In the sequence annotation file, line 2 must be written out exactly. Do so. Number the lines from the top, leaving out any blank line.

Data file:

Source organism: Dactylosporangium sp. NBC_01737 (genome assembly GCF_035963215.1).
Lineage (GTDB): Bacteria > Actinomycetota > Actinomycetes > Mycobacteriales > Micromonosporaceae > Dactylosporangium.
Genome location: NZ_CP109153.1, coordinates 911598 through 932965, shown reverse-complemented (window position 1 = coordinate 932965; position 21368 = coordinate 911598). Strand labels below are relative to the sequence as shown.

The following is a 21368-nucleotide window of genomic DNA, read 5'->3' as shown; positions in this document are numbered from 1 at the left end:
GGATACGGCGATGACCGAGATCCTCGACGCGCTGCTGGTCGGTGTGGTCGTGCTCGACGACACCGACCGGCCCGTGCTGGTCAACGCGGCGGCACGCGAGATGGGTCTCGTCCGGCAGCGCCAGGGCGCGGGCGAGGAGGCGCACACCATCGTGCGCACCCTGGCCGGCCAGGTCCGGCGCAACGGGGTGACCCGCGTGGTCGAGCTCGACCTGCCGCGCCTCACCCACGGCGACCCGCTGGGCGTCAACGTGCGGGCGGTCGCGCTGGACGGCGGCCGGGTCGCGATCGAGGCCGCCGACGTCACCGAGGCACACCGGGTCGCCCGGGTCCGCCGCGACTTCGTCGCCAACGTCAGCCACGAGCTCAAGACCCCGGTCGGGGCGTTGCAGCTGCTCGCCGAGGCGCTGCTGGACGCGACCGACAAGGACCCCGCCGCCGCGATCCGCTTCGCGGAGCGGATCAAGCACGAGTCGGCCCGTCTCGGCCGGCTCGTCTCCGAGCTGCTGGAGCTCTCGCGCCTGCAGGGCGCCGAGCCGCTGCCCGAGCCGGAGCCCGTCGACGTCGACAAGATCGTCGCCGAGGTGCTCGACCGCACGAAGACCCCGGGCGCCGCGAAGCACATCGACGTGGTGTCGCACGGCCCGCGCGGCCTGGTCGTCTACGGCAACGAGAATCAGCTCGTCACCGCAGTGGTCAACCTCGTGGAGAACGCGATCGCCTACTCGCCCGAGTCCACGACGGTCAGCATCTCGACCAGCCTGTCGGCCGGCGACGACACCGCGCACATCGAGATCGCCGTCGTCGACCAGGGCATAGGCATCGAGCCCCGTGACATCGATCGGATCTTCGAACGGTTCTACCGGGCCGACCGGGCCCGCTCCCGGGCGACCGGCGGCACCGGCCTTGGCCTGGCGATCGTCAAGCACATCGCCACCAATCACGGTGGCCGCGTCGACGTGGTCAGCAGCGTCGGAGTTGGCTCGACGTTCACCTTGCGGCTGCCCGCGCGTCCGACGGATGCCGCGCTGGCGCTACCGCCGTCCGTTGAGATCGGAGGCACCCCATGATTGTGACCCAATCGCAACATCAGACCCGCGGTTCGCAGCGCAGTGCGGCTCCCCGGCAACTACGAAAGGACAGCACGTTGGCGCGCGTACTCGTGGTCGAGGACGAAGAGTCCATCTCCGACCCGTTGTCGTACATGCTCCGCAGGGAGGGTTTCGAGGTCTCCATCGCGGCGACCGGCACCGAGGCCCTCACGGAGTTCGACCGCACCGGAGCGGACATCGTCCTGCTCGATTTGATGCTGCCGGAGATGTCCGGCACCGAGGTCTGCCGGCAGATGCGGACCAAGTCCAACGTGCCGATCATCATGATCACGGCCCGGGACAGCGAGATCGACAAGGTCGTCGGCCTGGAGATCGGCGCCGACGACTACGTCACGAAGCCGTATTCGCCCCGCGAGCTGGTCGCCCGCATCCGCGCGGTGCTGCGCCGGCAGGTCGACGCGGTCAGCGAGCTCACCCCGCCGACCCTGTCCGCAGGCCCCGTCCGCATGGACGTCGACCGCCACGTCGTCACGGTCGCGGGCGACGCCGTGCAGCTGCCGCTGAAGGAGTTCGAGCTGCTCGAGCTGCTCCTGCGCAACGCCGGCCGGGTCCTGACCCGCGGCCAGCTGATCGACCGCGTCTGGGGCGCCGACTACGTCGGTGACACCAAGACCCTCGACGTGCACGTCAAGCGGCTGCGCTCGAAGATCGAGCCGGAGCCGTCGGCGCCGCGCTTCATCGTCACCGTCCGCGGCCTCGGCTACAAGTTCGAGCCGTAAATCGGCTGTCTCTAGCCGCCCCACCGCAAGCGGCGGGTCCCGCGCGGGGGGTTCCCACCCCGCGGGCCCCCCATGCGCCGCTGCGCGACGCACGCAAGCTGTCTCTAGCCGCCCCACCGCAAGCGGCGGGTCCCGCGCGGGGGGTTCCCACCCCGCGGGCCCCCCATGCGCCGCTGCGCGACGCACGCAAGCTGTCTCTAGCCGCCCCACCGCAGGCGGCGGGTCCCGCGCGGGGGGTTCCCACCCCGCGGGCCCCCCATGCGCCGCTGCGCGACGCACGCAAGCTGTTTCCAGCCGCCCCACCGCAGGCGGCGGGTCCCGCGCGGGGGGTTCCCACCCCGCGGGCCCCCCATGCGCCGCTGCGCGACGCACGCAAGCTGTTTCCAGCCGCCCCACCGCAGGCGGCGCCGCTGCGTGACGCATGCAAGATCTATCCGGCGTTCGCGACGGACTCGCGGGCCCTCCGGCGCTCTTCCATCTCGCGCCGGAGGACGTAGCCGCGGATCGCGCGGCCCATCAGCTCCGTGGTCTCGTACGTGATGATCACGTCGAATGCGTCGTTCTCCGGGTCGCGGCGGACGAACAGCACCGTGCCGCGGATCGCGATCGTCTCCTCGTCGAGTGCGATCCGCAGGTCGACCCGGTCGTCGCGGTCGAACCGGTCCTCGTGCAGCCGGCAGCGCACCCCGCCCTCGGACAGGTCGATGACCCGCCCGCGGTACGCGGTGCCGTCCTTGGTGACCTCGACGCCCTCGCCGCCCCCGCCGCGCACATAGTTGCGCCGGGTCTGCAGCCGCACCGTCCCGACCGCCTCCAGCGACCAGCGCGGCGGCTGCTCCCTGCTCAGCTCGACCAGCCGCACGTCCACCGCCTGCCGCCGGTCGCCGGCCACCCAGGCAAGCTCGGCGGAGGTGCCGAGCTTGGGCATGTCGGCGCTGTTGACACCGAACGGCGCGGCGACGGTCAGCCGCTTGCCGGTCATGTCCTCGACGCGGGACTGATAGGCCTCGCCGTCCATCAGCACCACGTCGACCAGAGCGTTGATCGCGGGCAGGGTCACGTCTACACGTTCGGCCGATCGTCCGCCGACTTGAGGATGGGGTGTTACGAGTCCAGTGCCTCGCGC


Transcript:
Lineage (GTDB): Bacteria > Actinomycetota > Actinomycetes > Mycobacteriales > Micromonosporaceae > Dactylosporangium.